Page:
Educational technology remains in its infancy. The future can expand far beyond what we see today. New styles of learning and of peer collaboration will appear and make possible the destruction of the artificial barriers between subjects. For the purposes of this article, details need not be presented. It suffices to explain that technology can boost the ability of one educator to support students learning a wide variety of materials. That educator must understand very well the philosophy of learning, the science of learning, and the nature of people who are learning. Our future educators must know something about everything but need not know everything about anything except the learning process. In short, they must become the ideal mentors, coaches, and trainers. Technology can do the rest.

Educational technology of the future will itself learn as people interact with it. It will inform the educators in charge of students of any issues and will seek out experts to help with any difficulties in explaining materials. It will notice different student backgrounds and help the educators fill in missing understanding. It will be highly interactive and available anytime and anywhere. It will be inexpensive and require only inexpensive devices to use.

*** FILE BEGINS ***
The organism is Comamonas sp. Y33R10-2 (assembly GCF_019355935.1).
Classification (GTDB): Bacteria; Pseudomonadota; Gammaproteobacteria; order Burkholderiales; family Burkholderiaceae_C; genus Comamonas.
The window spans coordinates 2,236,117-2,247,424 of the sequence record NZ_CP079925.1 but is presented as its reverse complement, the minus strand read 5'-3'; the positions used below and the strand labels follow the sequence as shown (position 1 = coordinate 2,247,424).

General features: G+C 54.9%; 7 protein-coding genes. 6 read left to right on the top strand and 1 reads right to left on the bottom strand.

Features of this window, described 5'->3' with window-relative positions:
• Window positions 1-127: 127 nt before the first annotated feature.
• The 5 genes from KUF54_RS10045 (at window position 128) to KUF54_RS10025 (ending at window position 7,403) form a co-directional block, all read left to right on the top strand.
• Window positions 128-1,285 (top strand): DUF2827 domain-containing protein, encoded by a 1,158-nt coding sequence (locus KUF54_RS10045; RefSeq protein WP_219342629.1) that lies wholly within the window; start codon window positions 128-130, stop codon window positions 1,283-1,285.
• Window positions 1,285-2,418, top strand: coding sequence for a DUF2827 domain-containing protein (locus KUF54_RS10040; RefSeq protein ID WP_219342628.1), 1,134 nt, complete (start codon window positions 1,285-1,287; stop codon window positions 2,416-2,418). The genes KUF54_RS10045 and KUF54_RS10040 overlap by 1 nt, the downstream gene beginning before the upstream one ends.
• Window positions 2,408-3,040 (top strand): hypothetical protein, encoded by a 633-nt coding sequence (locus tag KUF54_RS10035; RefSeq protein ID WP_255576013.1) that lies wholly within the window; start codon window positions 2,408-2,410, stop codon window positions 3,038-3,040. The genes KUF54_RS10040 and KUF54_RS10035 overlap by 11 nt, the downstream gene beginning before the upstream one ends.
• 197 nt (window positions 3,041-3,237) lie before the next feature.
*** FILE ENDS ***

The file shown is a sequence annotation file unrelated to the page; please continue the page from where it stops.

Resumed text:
In the future, people will learn to communicate, to explore, to create, and to learn for life. The student must only bring the will to learn. Because careers with the greatest prestige, greatest financial rewards, and with the most self-fulfillment (rarely all three at once) require learning, that will should not be difficult to have. An educated person (virtually everyone in my utopian view) will be able to create excellent communication in a variety of media and will be able to comprehend clearly communication from others, especially when it’s been designed to deceive. This person will be unafraid to create and will have the mental tools to do so in at least a few area. The future educated citizen will be constantly exploring our environment in a variety of ways. The most advanced of these explorers will be our scientists, but all will be constantly expanding their horizons. Learning will never cease to be a joyous activity for the future citizen.

Although I’ve concentrated on the core subjects, the truly educated person will appreciate music, art, drama, and creative writing as well as being well rounded physically and may contribute to some of these areas in a variety of ways — and will do so at least as an amateur.

Today, educational technology is building the future ever so slowly, as it seems to me, and in fits and starts with many false starts. We are progressing generally in the direction outlined above toward a wonderful and very brave new world.

One Response

  1. One example of this trend is the often-mistaken substitution of STEAM for STEM. STEM itself is an attempt to break down barriers. Time for change. It’s about time.